He went on to join Jazz at the Philharmonic (JATP) in 1947 and to tour with his idols: Lester Young, Buddy Rich, Roy Eldridge, Charlie Shavers, Flip Phillips, Bill Harris, Dizzy Gillespie and Charlie Parker. “I was like this for a while,” Jones admits, his hands jittering above an imaginary keyboard, simulating stagefright. “But then you realize that they’re out there trying to do the same thing you are.”

JATP is also where Jones met Ella Fitzgerald, with whom he continued to work for several years. His recording dates with Sarah Vaughan also took place during this period. These stints cemented Jones’ reputation as a consummate vocal accompanist. Decades later he would cut a captivating album of duets with another of jazz’s leading female vocalists, Abbey Lincoln (When There Is Love, Verve, 1994).

Jones’ sideman resume soon grew to be voluminous, with two notable titles from the late 1950s being Cannonball Adderley’s (and/or Miles Davis’) Somethin’ Else (Blue Note) and Milt Jackson and John Coltrane’s Bags & Trane (Atlantic). But in 1959 Jones’ career took a turn when he joined the CBS network as a staff pianist-a job that he kept until the mid-1970s. “I must have played auditions for a thousand singers,” Jones recalls. “Sometimes I auditioned elephant acts, dog acts, comedians. The most interesting part was playing for opera singers. You’d play the arias and sometimes they’d want them transposed a step, at sight.” Jones continued to make records, however, and this required burning the candle at both ends at times. “I’d get off work and do an 11 o’clock date that went until one in the morning, then get up for a 7 o’clock rehearsal with Jackie Gleason or someone. It was rough.”


Since debuting on LP in 1953 with Urbanity (reissued by Verve in 1997), Jones has amassed one of the most formidable yet unheralded leader catalogs in jazz. The ’50s brought about a string of timeless Savoys that haven’t completely made their way onto CD. The ’60s brought Happenings, an electric harpsichord date and an odd bird in the Jones discography, featuring Oliver Nelson and Clark Terry; it emerged on Impulse while Jones was in the thick of his CBS period. The latter half of the ’70s brought The Trio with Milt Hinton and Bobby Rosengarden, just reissued by Chiaroscuro and showered with deserving praise in these pages by Gary Giddins. Also during that decade came two extraordinary Muse dates, ‘Bop Redux and Groovin’ High, reissued together in 1997 by 32 Jazz as Master Class.

From the late ’70s into the ’80s Jones piloted an aptly named unit called the Great Jazz Trio, which initially featured Ron Carter and Tony Williams and went on to include bassists Eddie Gomez and Mads Vinding and drummers Al Foster, Jimmy Cobb and Billy Hart. (All this at a time when jazz, according to the Ken Burns historiography, “just went away for a while.”) The Great Jazz Trio’s recorded output is not easy to track down-surprising, one might say, given the names involved. But a new incarnation of the group has just surfaced on 441 Records with Autumn Leaves, a standards date featuring Richard Davis on bass and none other than Elvin Jones on drums.

The three Jones brothers have recorded together rarely, although they made an album in 1958 called Keepin’ Up With the Joneses (reissued by Verve in 1999). The three also appeared, along with Frank Wess, on Elvin!, the drummer’s 1962 Riverside debut. But among the smattering of other titles to feature two or more Joneses, none is more notable than Upon Reflection, Hank and Elvin’s moving 1994 tribute to the late Thad, with George Mraz on bass. This was just one of a number of fine albums Hank made for Gitanes/Verve in the ’90s. “We don’t associate much,” Hank says of his musical relationship with Elvin. “He has his own routine, does his tours. Most of the time he’s out of the country. You’re lucky if you find him in town.”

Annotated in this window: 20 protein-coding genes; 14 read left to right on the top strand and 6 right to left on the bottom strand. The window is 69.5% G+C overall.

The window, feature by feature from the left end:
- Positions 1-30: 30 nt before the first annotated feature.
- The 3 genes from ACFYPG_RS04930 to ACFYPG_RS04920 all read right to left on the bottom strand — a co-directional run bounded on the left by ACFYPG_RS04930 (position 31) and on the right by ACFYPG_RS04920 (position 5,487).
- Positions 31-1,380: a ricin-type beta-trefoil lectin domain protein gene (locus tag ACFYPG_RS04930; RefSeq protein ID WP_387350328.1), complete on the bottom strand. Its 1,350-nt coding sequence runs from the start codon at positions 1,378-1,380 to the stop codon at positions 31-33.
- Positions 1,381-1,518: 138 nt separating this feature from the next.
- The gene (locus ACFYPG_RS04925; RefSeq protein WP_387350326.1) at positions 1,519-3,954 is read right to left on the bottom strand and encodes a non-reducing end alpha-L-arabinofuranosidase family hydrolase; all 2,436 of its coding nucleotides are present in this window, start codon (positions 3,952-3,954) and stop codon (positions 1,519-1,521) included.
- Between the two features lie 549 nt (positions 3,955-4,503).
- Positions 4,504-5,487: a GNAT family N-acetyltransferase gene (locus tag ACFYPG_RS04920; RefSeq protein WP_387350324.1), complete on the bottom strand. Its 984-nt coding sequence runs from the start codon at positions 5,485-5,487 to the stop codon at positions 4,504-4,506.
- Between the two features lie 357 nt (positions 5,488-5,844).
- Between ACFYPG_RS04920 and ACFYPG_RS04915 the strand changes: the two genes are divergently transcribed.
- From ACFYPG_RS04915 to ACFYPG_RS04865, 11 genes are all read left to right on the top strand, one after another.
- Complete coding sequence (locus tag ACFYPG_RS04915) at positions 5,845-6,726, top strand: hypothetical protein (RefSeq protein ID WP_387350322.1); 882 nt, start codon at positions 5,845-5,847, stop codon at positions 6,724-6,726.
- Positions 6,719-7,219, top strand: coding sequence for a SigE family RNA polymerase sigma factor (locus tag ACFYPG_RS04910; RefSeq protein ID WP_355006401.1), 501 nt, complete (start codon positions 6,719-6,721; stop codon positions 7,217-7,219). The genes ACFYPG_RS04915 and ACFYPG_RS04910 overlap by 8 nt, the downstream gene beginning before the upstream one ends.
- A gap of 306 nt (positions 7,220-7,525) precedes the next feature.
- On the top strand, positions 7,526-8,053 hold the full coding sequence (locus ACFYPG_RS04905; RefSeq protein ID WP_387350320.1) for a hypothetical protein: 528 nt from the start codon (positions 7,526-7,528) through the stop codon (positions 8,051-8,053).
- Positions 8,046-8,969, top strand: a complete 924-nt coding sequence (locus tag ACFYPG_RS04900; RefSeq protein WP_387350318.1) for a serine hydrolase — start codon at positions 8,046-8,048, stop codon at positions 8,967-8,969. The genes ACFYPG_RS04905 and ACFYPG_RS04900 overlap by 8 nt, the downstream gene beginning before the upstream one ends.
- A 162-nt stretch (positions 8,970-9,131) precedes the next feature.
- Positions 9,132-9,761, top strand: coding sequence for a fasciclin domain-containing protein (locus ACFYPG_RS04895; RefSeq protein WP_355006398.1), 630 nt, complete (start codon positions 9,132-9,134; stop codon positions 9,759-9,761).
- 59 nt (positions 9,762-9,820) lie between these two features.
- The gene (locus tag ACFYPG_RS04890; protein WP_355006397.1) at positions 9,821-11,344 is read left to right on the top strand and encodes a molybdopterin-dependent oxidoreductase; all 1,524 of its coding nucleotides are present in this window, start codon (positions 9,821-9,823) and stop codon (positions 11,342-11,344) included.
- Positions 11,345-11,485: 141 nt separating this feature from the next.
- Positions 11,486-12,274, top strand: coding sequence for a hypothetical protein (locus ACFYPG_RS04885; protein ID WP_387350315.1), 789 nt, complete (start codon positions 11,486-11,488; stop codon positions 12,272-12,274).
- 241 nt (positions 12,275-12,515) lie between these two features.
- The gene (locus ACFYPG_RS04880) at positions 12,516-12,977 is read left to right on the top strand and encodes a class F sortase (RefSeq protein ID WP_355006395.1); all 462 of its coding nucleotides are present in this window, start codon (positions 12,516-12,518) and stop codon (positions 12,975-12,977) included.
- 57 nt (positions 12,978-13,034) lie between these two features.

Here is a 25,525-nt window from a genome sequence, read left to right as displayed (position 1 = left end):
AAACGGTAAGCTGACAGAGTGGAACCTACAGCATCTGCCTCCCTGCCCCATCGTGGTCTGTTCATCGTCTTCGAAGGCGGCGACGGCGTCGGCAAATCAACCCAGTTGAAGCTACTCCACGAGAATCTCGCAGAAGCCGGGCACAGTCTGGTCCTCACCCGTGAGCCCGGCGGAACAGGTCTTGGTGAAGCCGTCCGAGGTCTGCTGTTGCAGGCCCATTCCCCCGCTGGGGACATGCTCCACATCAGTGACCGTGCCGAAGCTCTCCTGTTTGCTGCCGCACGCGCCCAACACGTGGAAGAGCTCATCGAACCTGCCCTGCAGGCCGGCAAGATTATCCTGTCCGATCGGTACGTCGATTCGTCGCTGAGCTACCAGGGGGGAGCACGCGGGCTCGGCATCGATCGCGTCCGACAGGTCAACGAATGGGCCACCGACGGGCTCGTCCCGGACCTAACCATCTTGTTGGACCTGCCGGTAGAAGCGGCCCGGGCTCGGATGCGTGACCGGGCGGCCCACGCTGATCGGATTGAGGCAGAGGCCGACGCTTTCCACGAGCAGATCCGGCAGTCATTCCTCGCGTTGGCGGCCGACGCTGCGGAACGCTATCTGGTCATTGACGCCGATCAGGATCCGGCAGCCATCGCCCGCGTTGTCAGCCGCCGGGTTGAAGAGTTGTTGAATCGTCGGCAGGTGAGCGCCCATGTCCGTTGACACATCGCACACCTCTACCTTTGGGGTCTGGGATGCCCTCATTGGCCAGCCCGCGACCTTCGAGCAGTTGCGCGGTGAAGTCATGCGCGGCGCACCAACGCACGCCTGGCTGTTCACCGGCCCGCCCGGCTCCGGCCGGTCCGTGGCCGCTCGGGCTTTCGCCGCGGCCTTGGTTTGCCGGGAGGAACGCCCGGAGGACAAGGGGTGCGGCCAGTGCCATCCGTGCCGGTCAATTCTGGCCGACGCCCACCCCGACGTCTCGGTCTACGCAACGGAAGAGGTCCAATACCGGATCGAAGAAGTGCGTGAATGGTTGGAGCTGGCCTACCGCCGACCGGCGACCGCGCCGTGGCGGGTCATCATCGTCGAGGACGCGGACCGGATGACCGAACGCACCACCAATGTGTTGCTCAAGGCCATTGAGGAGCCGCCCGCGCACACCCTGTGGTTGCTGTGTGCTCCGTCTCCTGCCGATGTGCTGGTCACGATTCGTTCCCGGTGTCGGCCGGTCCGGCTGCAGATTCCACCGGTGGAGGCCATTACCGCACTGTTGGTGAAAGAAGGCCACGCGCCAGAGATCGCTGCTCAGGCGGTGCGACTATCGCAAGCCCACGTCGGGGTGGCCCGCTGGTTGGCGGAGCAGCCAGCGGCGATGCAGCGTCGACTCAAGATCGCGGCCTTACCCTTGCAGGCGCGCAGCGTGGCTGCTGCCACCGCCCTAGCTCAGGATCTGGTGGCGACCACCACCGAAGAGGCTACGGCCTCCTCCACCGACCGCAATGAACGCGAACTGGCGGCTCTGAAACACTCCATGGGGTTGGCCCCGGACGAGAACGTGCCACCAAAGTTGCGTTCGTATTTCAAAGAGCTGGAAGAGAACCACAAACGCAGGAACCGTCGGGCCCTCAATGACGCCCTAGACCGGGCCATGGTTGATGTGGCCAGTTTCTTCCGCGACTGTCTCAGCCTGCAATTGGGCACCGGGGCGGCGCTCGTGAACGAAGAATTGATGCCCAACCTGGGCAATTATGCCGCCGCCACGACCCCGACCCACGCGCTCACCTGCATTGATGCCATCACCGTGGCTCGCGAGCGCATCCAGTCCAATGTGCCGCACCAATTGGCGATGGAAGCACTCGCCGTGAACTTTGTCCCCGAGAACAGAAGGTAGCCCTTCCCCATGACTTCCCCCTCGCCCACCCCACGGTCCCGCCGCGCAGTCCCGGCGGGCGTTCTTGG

With his Verve run at an end, Jones is making plans to record with two smaller labels in the near future, although he’s reticent about revealing the details. He is poised for even greater visibility, perhaps, with his appearance on Joe Lovano’s I’m All for You, an inspired ballads session for Blue Note featuring George Mraz on bass and Paul Motian on drums, due out this spring. Mraz has worked extensively with Jones in recent years, mostly in a trio setting with drummer Dennis Mackrel. Motian and Jones, on the other hand, had never worked together before. “Hank remembered Paul from all the Bill Evans stuff,” says Lovano. “It was really beautiful, because every piano player since Bill Evans has had Hank’s influence through Bill. But to play with Hank and Paul was like before Bill, you know?” Indeed, here is yet another instance of Jones meshing with players from all ends of the jazz spectrum. (He once paired Dave Holland and Ken Peplowski, for the 1989 Concord album Lazy Afternoon.)

Lovano tells of magic happening when he traveled to Jones’ upstate farm to prepare for the session. “Rehearsing duets with Hank that afternoon was one of the highlights and thrills of my whole development in this music,” the saxophonist declares. “Hank never repeats himself, and the first melody sends him into a beautiful meditation on the song he’s playing. He reharmonizes every chorus. You have to be very free in the harmony to play with someone like him.” On “Like Someone in Love,” the album’s only duo track, one can get a sense of what went on that afternoon. Jones, it seems, knows songs not only backwards and forwards, but also sideways and from every oblique angle.

Throughout years of hard and at times unrecognized work, Jones has remained a man with bountiful reserves of hope-and good fortune when it really counts. Doctors discovered his aneurysm by chance while looking at X-rays of an unrelated back injury. Surgery was unavoidable, and absolutely pressing. “I asked what my chances were, and they told me 70-30,” recalls Jones. “I said, ‘I’ll take it!'”


There was more music to give the world; bravery was the only option.

“I’m just going to keep going until I get it right,” Jones insists.

When asked for his thoughts on retirement, he responds, “I don’t see any point. If you stop playing, you stop learning. And then your fingers fall off.”

Originally Published

David R. Adler

David R. Adler writes about jazz and assorted topics. His work has appeared in JazzTimes, NPR Music,, The Philadelphia InquirerThe Village Voice, DownBeat, Time Out New York, and many other publications. From 2010-2017 he taught jazz history at the Aaron Copland School of Music (Queens College-CUNY). In summer 2017, after 30 years in New York (apart from two in Philadelphia), David relocated with his family to Athens, Georgia. There he continues to write about music and perform solo as a guitarist/vocalist.